Inspection carried out on 7 May 2019

During a routine inspection

About the service

Heathcotes Preston is a specialist care home for adults with a learning disability, mental illness and who may have challenging behaviours and associated complex needs. The service can support up to seven people. At the time of the inspection four people resided at the service.

All bedrooms had ensuite facilities. People had access to shared communal areas and a kitchen.

People’s experience of using this service

The provider failed to consistently ensure people were protected from avoidable and intentional harm. People were not always effectively risk assessed before admission and this led to placement breakdown.

The provider did not always consider mental health recovery or ensure staff had received necessary training to support people with complex needs.

Staff recruitment was not always safe. New staff were deployed to support people with unpredictable and complex needs before they had undertaken induction training. This placed people at risk of avoidable harm.

The culture at the service required improvement. We observed staff on one-to-one support with people standing over them and they did not always engage with the person despite being in their personal space.

People told us they had built trusting relationships with staff and enjoyed accessing the community with their support. We observed some positive interventions between service users and staff. However, due to the environment being chaotic staff were unable to maintain a consistent approach with people they supported.

People were not consistently supported to have maximum choice and control of their lives and staff did not always support them in the least restrictive way possible; the policies and systems in the service did not support this practice.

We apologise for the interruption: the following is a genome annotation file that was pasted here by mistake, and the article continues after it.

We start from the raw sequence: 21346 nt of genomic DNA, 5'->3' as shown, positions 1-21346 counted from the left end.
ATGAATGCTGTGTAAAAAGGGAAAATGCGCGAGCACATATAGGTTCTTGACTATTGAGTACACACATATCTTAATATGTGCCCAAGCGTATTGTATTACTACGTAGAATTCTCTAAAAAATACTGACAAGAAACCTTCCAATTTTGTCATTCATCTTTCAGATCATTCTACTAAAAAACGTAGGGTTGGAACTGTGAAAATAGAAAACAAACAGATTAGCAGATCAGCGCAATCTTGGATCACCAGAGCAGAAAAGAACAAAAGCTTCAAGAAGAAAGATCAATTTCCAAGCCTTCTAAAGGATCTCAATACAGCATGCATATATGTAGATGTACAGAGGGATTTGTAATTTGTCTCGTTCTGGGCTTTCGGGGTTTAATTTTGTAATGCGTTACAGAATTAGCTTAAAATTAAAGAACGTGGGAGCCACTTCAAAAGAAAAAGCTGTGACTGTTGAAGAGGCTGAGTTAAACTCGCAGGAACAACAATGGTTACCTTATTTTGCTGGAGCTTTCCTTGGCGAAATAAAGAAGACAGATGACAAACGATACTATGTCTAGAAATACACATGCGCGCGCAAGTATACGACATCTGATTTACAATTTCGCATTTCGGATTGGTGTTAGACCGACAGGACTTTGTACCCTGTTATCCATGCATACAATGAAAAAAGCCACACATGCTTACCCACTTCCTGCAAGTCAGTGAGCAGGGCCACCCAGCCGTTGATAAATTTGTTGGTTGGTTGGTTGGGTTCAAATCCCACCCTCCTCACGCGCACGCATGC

The principles and values of Registering the Right Support other best practice guidance ensure people with a learning disability and or autism who use a service can live as full a life as possible and achieve the best outcomes that include control, choice and independence. At this inspection the provider had not always or consistently applied them.

The outcomes for people did not fully reflect the principles and values of Registering the Right Support for the following reasons; lack of choice and control, an unsettled environment and reduced inclusion because of the heightened needs of one person who had been admitted to the service without a sufficient assessment to check that their needs could be met.

There were deliberately no identifying signs, intercom, cameras, industrial bins or anything else outside to indicate it was a care home. Staff were also discouraged from wearing anything that suggested they were care staff when coming and going with people.

The size of service meets current best practice guidance. This promotes people living in a small domestic style property to enable them to have the opportunity of living a full life. However, due to the complexity of people who resided at the service and limited communal space the provider would need to consider compatibility of prospective service users before they were admitted.

Quality assurance systems were not robust and had not identified the failings found at the inspection. The manager did not always act on their duty of candour responsibilities and safeguarding incidents were not always reported in a timely way.

People were not always safeguarded from abuse and improper treatment.

People were encouraged to maintain an independent lifestyle and undertake shopping and cleaning tasks. Staff promoted people's dignity and respected their culture.

People had access to easy read information including the complaints procedure and statement of purpose. People told us they felt confident to raise their concerns.

Staff received regular supervision with their line manager.

For more details, please see the full report which is on the CQC website at www.cqc.org.uk

Rating at last inspection

This was the first inspection at Heathc